A judge who gets it right and we must give credit where it is due. As for the rest, may they hang their heads in shame.
"The perpetrators of sexual abuse are inadequate individuals who control weaker people, often children, for their own gratification. Their behaviour is always an abuse of power and usually a breach of trust. They destroy families and blight childhoods. They create dread in their victims by convincing them that the consequences of speaking out will be worse than the consequences of silence. They create guilt in their victims by persuading them that they have somehow willingly participated in their own abuse. They burden their victims with secrets. They poison normal relationships, trade on feelings of affection, drive a wedge between their victims and others, and make family and friends take sides. They count on the failure or inability of responsible adults, both relatives and professionals, to protect and support the victims. Faced with exposure, they commonly turn on their victims, try to assassinate their characters, and get others to do the same. Most often, their selfishness is so deep-rooted that they ignore other people's feelings and are only capable of feeling pity for themselves. "
"The effects of sexual abuse on the victim can be lifelong, but because of the way perpetrators operate, most abuse goes undetected. It takes courage to ask for help. Victims are beset by feelings of shame, guilt and fear. They should be able to have confidence that their accounts will be adequately investigated and that they will be appropriately supported. Instead, experience shows that the abuse is often compounded by sceptical or inadequate reactions within the family and beyond. It is not always possible to establish where the truth lies, but where it is possible to investigate, there must be a good reason not to do so. The position of a complainant whose allegation is described as 'unsubstantiated' is extraordinarily difficult, but sometimes 'unsubstantiated' is no more than a euphemism for 'uninvestigated'. "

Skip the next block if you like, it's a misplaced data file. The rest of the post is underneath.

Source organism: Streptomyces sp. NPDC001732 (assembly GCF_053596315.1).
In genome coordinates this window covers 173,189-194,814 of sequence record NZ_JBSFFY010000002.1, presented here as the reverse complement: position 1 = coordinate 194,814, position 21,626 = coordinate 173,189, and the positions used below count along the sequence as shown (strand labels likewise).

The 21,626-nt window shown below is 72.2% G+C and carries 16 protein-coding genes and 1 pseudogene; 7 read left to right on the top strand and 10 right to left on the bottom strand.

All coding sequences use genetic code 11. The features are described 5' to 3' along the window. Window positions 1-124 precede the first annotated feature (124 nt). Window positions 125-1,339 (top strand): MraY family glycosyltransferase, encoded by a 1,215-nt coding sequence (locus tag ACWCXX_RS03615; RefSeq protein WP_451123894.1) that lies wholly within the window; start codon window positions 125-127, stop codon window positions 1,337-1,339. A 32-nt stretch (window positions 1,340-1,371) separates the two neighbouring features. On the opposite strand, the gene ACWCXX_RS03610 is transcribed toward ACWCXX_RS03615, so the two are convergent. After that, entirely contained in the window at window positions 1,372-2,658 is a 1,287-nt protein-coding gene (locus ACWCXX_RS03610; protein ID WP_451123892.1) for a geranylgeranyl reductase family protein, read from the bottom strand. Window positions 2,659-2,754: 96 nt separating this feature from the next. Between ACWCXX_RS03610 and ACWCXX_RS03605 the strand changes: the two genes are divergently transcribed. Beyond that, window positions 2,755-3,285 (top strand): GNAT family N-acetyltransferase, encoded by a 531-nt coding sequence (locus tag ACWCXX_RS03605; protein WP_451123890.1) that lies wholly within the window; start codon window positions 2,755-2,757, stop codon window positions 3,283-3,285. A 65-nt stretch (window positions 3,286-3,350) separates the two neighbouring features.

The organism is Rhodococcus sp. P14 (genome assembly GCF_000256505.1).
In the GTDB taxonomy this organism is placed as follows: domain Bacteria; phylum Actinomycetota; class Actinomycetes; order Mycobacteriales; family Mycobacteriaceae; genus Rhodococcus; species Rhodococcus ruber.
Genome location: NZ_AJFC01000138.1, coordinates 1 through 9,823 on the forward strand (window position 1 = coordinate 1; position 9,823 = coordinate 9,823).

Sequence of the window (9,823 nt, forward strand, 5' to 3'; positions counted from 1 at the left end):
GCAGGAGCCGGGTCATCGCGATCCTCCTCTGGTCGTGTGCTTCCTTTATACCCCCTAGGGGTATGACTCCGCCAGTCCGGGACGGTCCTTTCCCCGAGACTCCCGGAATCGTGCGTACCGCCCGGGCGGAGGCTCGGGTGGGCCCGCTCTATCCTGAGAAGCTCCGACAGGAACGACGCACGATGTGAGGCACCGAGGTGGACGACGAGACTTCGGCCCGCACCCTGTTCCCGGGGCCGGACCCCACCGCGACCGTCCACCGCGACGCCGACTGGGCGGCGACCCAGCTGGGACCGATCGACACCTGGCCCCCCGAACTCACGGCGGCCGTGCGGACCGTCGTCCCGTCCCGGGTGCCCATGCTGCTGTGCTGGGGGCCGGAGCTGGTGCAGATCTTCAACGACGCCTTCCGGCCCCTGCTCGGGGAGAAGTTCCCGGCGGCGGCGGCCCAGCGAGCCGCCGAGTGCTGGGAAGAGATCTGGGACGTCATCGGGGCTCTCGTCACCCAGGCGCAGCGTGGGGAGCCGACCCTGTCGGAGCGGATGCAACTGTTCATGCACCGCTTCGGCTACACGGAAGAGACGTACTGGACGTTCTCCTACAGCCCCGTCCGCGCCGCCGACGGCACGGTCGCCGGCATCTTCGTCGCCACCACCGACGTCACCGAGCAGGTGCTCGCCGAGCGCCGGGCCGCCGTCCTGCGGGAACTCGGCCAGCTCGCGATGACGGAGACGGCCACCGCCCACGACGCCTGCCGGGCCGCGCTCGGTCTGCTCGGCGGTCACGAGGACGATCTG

"In this case, a 15-year-old girl (who I will call G) told the police and social services that she had been subject to years of gross sexual and physical abuse by her stepfather, who I will call Mr C. Having done this, she was promptly banished from the family home by her mother and forbidden from having any contact with her four younger siblings. She then found a home with a kindly neighbour who looked after her for a year, largely at her own expense. Although the investigating police officer and the girl's social worker regarded her allegation as credible, she was treated as a child in need and no child protection procedures were invoked; instead, after five months' absence, it was Mr C who returned to the family home, while G herself remained outside the family. It might well be asked: what was in it for this young person to confide in the authorities if these were to be the consequences? "